COVID-19 in the US—the policy/data aphrodisiac

Equity markets weakened noticeably last week, with the US S&P pulling back from over 3,200 (less than 5% below pre-COVID-19 highs) to a little over 3,000 by the end of last week. Renewed new case growth concerns across emerging markets and some key US states, concerns about equity index valuations and rising US racial tensions all contributed to the weakness. Early signs of a move higher in global bond yields last week was largely reversed (with the US 10-years retracing 20bps from a high yield of 0.91% to 0.71% on Tuesday). In contrast, credit spreads have continued to drift tighter.

Our chart from MST Marquee (using Johns Hopkins data) draws out the three troubled states of California, Texas and Florida—particularly when compared with New York, New Jersey and Massachusetts. The NY Times noted that, while increased testing was playing a role, ‘the percentage of positive tests and an uptick in hospitalisations reflect a worsening outlook’, as noted by Factset. Former FDA Commissioner Scott Gotlieb highlighted that reopening had certainly been a factor in the uptick. However, state governors have been firm in their assessments that a return to lockdown was “a last resort”.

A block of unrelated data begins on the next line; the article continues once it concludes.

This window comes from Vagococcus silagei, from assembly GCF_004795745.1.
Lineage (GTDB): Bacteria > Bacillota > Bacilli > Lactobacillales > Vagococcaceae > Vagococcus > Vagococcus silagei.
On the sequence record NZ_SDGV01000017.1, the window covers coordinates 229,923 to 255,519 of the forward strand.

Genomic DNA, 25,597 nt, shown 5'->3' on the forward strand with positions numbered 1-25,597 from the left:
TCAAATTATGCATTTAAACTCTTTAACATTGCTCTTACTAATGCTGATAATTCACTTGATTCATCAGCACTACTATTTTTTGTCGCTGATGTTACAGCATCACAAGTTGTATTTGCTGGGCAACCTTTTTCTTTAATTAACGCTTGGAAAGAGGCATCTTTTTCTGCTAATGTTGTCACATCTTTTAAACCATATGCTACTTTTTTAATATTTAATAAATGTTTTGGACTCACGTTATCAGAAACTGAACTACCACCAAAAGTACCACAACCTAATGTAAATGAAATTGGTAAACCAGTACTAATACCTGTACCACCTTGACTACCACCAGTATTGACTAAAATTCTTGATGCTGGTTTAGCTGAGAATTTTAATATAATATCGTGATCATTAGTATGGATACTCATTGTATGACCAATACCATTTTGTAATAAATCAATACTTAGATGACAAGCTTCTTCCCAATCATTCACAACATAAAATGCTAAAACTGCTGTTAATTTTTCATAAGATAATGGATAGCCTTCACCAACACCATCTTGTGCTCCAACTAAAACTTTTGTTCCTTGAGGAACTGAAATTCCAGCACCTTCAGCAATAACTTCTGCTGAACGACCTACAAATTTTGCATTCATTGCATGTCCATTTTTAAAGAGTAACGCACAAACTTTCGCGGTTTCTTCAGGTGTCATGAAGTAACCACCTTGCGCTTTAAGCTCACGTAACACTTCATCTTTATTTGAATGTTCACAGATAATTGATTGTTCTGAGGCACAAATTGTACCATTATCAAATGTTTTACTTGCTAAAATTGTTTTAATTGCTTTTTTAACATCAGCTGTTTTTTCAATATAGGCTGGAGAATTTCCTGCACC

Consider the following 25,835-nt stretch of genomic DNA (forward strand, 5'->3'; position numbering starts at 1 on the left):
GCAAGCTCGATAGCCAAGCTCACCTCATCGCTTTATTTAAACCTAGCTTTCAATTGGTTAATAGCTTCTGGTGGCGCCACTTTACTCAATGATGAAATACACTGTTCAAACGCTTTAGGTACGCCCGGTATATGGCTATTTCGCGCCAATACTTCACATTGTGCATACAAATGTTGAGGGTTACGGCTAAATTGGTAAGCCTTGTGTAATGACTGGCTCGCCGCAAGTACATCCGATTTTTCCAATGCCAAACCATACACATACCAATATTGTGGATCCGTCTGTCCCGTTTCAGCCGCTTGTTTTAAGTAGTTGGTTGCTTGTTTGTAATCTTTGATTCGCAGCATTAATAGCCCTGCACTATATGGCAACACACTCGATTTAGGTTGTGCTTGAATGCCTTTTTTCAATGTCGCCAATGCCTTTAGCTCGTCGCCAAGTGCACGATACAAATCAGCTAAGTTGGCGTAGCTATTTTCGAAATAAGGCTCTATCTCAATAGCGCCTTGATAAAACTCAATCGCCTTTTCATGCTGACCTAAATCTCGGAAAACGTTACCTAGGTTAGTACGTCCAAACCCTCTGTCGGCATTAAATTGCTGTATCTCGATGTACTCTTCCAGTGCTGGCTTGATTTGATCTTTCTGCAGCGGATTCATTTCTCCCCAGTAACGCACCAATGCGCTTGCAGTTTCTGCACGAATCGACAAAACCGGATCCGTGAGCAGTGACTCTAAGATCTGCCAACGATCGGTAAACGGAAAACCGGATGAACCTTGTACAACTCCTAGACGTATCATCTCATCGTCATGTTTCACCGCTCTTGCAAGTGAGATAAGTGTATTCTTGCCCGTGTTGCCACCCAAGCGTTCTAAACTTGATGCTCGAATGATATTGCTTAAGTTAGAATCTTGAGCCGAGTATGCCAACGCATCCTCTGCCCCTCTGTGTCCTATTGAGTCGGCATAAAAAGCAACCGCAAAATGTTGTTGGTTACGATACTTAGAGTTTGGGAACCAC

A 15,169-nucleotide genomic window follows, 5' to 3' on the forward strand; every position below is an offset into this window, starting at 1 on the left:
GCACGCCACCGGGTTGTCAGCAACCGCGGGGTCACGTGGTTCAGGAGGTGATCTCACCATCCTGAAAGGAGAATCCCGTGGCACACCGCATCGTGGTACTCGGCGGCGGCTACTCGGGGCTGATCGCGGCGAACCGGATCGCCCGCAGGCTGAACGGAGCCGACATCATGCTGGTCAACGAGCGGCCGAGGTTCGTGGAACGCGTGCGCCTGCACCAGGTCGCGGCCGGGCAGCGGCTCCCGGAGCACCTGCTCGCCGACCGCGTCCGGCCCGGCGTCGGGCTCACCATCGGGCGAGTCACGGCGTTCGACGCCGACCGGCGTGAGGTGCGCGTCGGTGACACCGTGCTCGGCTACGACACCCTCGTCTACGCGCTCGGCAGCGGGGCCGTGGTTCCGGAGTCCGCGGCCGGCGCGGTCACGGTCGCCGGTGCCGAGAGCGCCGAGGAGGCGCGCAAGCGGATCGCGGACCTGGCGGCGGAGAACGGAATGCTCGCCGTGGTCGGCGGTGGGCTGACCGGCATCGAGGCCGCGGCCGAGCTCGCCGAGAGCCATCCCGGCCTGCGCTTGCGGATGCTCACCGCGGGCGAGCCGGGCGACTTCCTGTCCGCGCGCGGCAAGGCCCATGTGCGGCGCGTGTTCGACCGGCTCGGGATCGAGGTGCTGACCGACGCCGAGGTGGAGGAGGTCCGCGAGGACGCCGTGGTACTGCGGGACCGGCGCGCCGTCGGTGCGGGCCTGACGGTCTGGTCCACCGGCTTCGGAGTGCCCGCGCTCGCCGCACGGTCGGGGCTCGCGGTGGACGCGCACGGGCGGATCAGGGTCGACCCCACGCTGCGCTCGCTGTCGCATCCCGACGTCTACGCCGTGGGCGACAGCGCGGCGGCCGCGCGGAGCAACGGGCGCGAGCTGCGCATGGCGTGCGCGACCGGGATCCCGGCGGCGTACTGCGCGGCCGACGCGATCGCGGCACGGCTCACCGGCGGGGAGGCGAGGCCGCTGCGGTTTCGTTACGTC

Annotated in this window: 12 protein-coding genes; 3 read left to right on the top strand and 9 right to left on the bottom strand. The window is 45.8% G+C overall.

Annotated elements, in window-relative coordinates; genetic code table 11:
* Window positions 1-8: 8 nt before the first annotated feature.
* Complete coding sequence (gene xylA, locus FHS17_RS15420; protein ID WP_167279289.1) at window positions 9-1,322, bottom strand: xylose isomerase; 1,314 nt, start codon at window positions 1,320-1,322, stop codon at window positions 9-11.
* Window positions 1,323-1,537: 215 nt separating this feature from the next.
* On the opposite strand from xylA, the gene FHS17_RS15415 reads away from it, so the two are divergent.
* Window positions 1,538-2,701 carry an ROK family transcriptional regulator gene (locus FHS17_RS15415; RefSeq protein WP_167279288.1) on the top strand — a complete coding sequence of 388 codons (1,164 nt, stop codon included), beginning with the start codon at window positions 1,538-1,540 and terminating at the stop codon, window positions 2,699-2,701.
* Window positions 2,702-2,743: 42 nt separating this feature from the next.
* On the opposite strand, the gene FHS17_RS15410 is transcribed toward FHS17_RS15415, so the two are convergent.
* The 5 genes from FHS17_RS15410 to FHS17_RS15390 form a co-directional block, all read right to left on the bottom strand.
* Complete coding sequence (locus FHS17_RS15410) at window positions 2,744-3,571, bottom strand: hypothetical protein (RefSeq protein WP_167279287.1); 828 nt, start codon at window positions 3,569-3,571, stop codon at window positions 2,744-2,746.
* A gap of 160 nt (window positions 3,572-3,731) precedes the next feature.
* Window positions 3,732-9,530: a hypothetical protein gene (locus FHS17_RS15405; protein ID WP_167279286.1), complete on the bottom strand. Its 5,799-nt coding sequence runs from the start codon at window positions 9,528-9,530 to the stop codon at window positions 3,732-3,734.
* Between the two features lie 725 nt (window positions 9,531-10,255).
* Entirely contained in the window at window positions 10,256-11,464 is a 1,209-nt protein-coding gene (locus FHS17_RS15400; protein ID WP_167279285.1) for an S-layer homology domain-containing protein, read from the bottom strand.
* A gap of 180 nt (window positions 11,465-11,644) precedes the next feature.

Together with the COVID-19 outbreak in Beijing at the weekend, equity markets on Monday night looked set to continue their retracement lower, with US futures down a sharp 3% at one stage prior to the markets open. Monday’s batch of China data also printed a little weaker than expected, providing a weak lead, with industrial production improving to 4.4% (against consensus of 5.0%) and retail sales improving to -2.8% (against consensus of -2.3%). Again, we note the more cautious consumer recovery in play. While markets opened lower, they ground higher to show a 0.8% gain for the day.

A range of factors are likely to have helped the market recover intra-day. Trump’s economic adviser, Kudlow, commented that a V-shaped recovery was a good chance, while Politico reported that Secretary of State Pompeo was planning to meet with Chinese officials to dampen tensions. Likely more important, the US Federal Reserve announced it will start buying a range of individual corporate bonds (not just ETFs) and the NY Fed PMI (Empire state) leapt from -48.5 to -0.20, doubling consensus of a move to -20. Policy support, and a transition to ‘less bad’ US data (with US retail sales seen rebounding tonight) are for now providing a powerful aphrodisiac to keeping bond yields low, credit spreads tightening and equities supported.

Number of new cases in US states, seven-day moving average

Source: MST Marquee, Johns Hopkins University.

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Scott Haslem
Chief Investment Officer

Scott has more than 20 years’ experience in global financial markets and investment banking, providing extensive economics research and investment strategy across equity and fixed income markets.

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